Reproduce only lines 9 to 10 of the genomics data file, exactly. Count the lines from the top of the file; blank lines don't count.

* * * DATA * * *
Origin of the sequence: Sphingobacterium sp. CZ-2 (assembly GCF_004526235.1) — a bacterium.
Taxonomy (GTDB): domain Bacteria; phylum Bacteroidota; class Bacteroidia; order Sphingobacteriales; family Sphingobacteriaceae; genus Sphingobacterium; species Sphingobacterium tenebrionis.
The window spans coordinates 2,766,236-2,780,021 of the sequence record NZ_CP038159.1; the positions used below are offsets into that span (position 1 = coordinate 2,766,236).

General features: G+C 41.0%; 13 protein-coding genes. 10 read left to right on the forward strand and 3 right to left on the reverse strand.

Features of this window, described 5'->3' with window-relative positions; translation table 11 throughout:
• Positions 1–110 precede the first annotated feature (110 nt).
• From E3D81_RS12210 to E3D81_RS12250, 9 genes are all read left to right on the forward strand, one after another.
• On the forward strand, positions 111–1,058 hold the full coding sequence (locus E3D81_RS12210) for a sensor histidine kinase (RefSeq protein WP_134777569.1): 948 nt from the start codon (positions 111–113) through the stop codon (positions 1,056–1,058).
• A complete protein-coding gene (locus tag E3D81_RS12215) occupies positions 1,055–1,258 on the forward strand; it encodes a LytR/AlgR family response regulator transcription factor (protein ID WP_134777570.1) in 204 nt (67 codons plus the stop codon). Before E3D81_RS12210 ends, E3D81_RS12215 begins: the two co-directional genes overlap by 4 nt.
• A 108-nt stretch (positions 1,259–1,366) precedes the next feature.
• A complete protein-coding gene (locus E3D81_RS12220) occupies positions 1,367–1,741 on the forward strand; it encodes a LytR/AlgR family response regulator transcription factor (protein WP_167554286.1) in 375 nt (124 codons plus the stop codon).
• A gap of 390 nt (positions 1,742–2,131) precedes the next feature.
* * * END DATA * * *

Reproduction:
• A complete protein-coding gene (locus tag E3D81_RS12215) occupies positions 1,055–1,258 on the forward strand; it encodes a LytR/AlgR family response regulator transcription factor (protein ID WP_134777570.1) in 204 nt (67 codons plus the stop codon). Before E3D81_RS12210 ends, E3D81_RS12215 begins: the two co-directional genes overlap by 4 nt.
• A 108-nt stretch (positions 1,259–1,366) precedes the next feature.